What are DSO modules?
"On modern Unix derivatives there exists a nifty mechanism usually called dynamic linking/loading of Dynamic Shared Objects (DSO) which provides a way to build a piece of program code in a special format for loading it at run-time into the address space of an executable program.
This loading can usually be done in two ways: Automatically by a system program
ld.so when an executable program is started, or manually
from within the executing program via a programmatic system interface to the
Unix loader through the system calls
In the first way the DSO's are usually called shared libraries or
DSO libraries and named
libfoo.so.1.2. They reside in a system directory (usually
/usr/lib/) and the link to the executable program is established
at build-time by specifying
-lfoo to the linker command. This
hard-codes library references into the executable program file so that at
start-time the Unix loader is able to locate
/usr/lib/, in paths hard-coded via linker-options like
-R or in paths configured via the environment variable
LD_LIBRARY_PATH. It then resolves any (yet unresolved) symbols in
the executable program which are available in the DSO.
Symbols in the executable program are usually not referenced by the DSO
(because it's a reusable library of general code) and hence no further
resolving has to be done. The executable program has no need to do anything on
its own to use the symbols from the DSO because the complete resolving is done
by the Unix loader. (In fact, the code to invoke
ld.so is part of
the run-time startup code which is linked into every executable program which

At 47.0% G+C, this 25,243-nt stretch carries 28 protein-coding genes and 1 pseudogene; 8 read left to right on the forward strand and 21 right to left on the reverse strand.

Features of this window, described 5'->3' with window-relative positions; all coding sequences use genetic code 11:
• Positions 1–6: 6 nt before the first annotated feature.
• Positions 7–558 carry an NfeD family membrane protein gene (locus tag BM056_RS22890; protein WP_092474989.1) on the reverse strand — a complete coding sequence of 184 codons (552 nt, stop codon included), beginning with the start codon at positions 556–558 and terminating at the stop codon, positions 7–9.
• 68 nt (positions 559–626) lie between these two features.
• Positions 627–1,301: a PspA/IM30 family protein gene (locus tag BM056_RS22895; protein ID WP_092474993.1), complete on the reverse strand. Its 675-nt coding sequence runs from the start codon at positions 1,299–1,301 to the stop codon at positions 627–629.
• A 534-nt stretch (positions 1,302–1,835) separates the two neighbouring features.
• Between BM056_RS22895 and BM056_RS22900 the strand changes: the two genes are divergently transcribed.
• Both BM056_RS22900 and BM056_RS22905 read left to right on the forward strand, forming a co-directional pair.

has been bound non-static.) The advantage of dynamic loading of common library
code is obvious: the library code needs to be stored only once, in a system
library like libc.so, saving disk space for every program.
In the second way the DSO's are usually called shared objects or
DSO files and can be named with an arbitrary extension (although the
canonical name is
foo.so). These files usually stay inside a
program-specific directory and there is no automatically established link to
the executable program where they are used. Instead the executable program
manually loads the DSO at run-time into its address space via
dlopen(). At this time no resolving of symbols from the DSO for
the executable program is done. Instead the Unix loader automatically resolves
any (yet unresolved) symbols in the DSO from the set of symbols exported by the
executable program and its already loaded DSO libraries (especially all symbols
from the ubiquitous
libc.so). This way the DSO gets knowledge of
the executable program's symbol set as if it had been statically linked with
it in the first place."
(Taken from http://httpd.apache.org/docs/dso.html)
mod_dso module is ProFTPD's module for handling the dynamic
loading of modules. This module is contained in the
file for ProFTPD 1.3.x, and is not compiled by default. Installation
instructions are discussed here.
The most current version of
mod_dso can be found in the
ProFTPD source distribution:
LoadFile directive is used to load any shared object